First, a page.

At Clifford Road we aim to create and develop children who are proficient in selecting and using a broad range of mathematical skills and competencies in the daily mathematics lesson, across the curriculum and in the wider world. Not only this, but we seek to show our children the beauty, fun and enjoyment that can be gained through the doing and learning of Mathematics. We achieve this through providing every child with challenging opportunities to reason about number, shape, pattern and measure and through problem solving.
In line with the Government’s introduction of the 2014 National Curriculum, we at Clifford Road have developed our teaching and policies to place an even greater emphasis on number and calculation, whilst maintaining the high standards of mathematical thinking, problem solving and cross curricular maths already the norm across the school. The curriculum has three core aims, which are equally weighted:
The Curriculum is one which values the mastery of key skills before moving children on. Visitors to maths lessons at Clifford Road will see pupils being challenged to develop their familiarity and fluency with number through intelligent and purposeful practise; build on their reasoning skills through varied and frequent problem solving activities and apply these skills to mathematical investigations and other curriculum areas such as science and computing before being moved on to new content.
The Curriculum is divided into the following sections:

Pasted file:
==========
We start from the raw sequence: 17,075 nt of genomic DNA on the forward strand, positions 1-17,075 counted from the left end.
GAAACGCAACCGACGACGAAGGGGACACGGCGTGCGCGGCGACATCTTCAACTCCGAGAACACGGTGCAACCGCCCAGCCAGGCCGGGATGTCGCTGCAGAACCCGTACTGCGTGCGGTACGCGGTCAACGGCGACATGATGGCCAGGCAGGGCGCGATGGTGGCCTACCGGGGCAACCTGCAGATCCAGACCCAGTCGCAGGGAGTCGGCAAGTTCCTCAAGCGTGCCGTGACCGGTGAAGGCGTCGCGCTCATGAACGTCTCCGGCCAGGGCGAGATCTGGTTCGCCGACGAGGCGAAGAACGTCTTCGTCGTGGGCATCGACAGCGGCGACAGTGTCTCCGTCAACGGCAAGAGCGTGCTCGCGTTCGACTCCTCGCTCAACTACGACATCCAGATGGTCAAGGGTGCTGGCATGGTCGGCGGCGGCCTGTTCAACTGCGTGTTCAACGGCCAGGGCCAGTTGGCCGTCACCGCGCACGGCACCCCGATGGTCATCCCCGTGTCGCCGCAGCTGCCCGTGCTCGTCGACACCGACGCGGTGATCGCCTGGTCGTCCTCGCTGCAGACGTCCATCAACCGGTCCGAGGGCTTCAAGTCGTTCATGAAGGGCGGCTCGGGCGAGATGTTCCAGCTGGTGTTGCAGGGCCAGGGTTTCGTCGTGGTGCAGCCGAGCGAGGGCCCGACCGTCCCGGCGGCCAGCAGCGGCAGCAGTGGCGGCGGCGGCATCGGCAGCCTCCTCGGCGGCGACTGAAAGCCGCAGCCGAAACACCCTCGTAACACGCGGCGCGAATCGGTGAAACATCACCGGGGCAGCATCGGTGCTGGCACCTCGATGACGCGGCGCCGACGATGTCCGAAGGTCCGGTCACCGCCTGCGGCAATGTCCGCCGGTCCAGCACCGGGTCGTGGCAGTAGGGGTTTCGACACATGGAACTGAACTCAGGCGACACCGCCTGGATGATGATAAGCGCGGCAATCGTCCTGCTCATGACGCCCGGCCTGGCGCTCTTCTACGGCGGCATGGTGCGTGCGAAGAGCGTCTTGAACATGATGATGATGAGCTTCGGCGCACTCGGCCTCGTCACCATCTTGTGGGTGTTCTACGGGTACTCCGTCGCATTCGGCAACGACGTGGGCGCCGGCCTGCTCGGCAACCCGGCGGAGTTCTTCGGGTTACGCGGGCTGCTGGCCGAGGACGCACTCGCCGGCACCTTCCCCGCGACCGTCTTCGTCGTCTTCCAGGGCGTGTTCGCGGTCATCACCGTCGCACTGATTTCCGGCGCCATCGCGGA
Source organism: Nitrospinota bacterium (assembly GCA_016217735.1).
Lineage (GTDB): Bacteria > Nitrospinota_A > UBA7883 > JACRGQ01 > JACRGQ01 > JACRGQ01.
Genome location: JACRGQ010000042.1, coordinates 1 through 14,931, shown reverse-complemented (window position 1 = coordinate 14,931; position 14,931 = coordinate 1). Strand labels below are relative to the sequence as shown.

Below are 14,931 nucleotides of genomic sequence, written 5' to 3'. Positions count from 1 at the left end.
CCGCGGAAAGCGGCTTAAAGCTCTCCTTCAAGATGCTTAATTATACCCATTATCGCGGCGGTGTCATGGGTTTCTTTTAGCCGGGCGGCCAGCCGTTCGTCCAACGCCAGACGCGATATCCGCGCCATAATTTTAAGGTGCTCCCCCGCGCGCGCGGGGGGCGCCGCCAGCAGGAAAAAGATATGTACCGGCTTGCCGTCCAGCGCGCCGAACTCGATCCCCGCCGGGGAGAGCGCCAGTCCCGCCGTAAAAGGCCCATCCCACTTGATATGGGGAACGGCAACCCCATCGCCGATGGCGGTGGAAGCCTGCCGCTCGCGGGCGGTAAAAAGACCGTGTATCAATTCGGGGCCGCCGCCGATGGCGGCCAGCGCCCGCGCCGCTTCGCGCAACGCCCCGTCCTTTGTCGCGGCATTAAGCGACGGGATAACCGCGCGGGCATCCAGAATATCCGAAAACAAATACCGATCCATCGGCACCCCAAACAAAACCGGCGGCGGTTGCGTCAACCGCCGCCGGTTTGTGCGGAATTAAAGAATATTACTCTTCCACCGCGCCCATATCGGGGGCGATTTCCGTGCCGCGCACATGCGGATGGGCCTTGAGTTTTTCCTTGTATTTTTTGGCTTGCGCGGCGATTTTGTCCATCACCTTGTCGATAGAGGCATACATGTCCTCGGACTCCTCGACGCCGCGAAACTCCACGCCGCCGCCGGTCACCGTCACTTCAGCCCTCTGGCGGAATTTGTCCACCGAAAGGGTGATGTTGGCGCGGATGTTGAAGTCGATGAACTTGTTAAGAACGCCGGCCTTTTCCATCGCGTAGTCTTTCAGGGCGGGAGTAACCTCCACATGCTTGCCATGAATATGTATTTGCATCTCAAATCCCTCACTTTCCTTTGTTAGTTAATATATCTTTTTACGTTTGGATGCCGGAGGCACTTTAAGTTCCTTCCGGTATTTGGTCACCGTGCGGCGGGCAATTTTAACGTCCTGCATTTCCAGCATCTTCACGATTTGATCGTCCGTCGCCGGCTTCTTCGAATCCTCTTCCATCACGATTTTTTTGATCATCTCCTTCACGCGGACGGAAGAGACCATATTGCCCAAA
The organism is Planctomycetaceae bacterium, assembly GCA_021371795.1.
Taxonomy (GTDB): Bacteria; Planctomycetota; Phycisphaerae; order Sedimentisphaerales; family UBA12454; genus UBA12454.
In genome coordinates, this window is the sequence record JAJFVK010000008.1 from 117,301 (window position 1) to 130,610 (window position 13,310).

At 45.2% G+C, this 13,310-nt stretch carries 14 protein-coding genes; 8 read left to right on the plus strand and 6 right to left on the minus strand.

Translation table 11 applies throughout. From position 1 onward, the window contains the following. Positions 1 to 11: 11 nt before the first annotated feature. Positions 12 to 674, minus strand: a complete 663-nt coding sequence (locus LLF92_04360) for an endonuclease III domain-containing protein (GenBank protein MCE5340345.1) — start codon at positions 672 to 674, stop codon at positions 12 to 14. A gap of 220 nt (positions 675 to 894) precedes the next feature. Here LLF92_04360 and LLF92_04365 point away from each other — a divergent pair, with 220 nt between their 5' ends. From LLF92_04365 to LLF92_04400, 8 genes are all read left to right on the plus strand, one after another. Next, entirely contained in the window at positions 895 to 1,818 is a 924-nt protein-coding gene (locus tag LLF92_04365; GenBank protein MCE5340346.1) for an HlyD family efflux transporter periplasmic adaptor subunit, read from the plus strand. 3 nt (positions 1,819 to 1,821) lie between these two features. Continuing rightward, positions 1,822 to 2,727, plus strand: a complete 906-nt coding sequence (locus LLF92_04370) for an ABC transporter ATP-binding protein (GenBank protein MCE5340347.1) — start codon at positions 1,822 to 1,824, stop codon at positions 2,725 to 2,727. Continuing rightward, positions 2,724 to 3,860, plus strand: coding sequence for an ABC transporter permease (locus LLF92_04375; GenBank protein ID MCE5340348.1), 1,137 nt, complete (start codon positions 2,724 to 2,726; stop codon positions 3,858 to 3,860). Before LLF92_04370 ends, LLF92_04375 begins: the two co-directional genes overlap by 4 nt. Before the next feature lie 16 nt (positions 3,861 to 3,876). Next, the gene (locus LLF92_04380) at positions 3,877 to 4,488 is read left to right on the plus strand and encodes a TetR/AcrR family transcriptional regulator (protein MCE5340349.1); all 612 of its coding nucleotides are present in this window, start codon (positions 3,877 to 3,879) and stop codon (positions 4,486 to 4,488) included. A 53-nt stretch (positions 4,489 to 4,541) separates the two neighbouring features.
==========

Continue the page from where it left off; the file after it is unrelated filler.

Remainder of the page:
Children are now required to know all of their multiplication tables, up to 12 x 12 by the end of year four. At Clifford Road we aim for learners to know all of their tables, up to the 6th multiple by the end of year three as this gives the children familiarity with a greater range of numbers with which to calculate. By “knowing their tables” we mean being able to say them with fluency, answer questions out of the tables sequence, application to related facts and knowing the associated division facts.
“Keep up” not “catch up”
Teaching for Mastery at Clifford Road means that children will move through the age-related curriculum at broadly the same pace. Children are not set by “ability” as we do not feel that mathematical ability is a fixed state and that all children are able to achieve at a high level through carefully planned teaching, based on the requirements of the learners at the level demanded by the curriculum. Children across the school may use concrete materials, such as base ten equipment, multilink, place value counters or fraction rods to reveal and illustrate concepts and will be shown a wide variety of models and images to enable them to view and work with mathematical ideas flexibly.
Learning Objectives from the National Curriculum are too broad to be dealt with as a whole and so are broken down into Key Learning points. These form the basis of the teaching and learning and whereas in the past, pace was prized, we “linger longer” over these learning points to ensure the concept has been embedded.